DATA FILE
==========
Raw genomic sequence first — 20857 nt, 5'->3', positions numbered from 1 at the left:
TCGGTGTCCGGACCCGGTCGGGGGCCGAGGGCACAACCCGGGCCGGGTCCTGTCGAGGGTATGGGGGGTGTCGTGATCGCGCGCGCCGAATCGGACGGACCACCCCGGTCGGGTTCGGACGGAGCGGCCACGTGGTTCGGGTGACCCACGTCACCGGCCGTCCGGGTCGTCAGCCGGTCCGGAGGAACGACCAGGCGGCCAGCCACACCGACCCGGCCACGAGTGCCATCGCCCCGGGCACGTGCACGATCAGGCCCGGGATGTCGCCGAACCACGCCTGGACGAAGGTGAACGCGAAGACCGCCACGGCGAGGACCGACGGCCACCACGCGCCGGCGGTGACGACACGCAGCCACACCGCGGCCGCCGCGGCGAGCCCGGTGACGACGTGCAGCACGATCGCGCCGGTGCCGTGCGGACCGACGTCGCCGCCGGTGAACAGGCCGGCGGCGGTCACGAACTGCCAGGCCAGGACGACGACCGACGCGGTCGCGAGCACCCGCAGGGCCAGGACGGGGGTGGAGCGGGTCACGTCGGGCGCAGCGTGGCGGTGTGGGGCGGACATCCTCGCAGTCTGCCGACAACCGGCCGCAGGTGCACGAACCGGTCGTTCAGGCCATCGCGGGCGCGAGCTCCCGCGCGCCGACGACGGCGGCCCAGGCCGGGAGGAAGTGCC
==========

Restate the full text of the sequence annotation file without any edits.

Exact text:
Raw genomic sequence first — 20857 nt, 5'->3', positions numbered from 1 at the left:
TCGGTGTCCGGACCCGGTCGGGGGCCGAGGGCACAACCCGGGCCGGGTCCTGTCGAGGGTATGGGGGGTGTCGTGATCGCGCGCGCCGAATCGGACGGACCACCCCGGTCGGGTTCGGACGGAGCGGCCACGTGGTTCGGGTGACCCACGTCACCGGCCGTCCGGGTCGTCAGCCGGTCCGGAGGAACGACCAGGCGGCCAGCCACACCGACCCGGCCACGAGTGCCATCGCCCCGGGCACGTGCACGATCAGGCCCGGGATGTCGCCGAACCACGCCTGGACGAAGGTGAACGCGAAGACCGCCACGGCGAGGACCGACGGCCACCACGCGCCGGCGGTGACGACACGCAGCCACACCGCGGCCGCCGCGGCGAGCCCGGTGACGACGTGCAGCACGATCGCGCCGGTGCCGTGCGGACCGACGTCGCCGCCGGTGAACAGGCCGGCGGCGGTCACGAACTGCCAGGCCAGGACGACGACCGACGCGGTCGCGAGCACCCGCAGGGCCAGGACGGGGGTGGAGCGGGTCACGTCGGGCGCAGCGTGGCGGTGTGGGGCGGACATCCTCGCAGTCTGCCGACAACCGGCCGCAGGTGCACGAACCGGTCGTTCAGGCCATCGCGGGCGCGAGCTCCCGCGCGCCGACGACGGCGGCCCAGGCCGGGAGGAAGTGCC